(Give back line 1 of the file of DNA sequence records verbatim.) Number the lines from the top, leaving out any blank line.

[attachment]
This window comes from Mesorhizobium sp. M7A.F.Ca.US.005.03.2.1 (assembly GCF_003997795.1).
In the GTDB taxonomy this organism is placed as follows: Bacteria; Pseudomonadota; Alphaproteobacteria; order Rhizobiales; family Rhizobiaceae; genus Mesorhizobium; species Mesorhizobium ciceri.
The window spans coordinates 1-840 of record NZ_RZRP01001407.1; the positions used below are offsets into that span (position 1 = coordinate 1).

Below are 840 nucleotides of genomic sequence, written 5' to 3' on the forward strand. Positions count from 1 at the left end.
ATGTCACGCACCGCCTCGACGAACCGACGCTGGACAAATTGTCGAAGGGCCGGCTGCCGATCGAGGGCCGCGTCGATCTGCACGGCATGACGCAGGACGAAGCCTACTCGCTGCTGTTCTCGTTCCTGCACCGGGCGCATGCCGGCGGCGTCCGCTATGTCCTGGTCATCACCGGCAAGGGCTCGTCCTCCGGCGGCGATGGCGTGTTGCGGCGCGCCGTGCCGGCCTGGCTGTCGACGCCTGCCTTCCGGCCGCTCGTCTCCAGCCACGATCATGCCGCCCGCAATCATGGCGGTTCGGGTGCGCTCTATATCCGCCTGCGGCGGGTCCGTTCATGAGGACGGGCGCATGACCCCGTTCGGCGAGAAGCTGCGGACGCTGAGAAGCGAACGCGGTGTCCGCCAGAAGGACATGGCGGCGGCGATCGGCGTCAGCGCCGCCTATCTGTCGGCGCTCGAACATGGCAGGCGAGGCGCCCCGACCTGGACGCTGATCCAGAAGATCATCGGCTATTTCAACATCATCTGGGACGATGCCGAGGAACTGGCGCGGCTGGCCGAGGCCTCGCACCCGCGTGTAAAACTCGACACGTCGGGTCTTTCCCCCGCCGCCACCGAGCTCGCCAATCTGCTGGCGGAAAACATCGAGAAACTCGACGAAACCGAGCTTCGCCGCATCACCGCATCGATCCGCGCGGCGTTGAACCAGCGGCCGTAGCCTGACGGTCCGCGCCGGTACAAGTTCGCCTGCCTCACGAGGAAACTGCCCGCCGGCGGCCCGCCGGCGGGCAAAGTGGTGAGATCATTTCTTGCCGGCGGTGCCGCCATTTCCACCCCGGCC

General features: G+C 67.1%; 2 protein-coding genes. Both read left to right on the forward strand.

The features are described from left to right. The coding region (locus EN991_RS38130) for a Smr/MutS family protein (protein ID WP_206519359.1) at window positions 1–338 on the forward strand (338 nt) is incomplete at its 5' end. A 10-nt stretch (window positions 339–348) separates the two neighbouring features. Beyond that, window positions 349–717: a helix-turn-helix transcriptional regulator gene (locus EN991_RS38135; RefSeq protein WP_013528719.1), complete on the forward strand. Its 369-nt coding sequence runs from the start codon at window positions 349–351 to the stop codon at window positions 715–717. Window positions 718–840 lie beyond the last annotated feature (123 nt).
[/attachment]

This window comes from Mesorhizobium sp. M7A.F.Ca.US.005.03.2.1 (assembly GCF_003997795.1).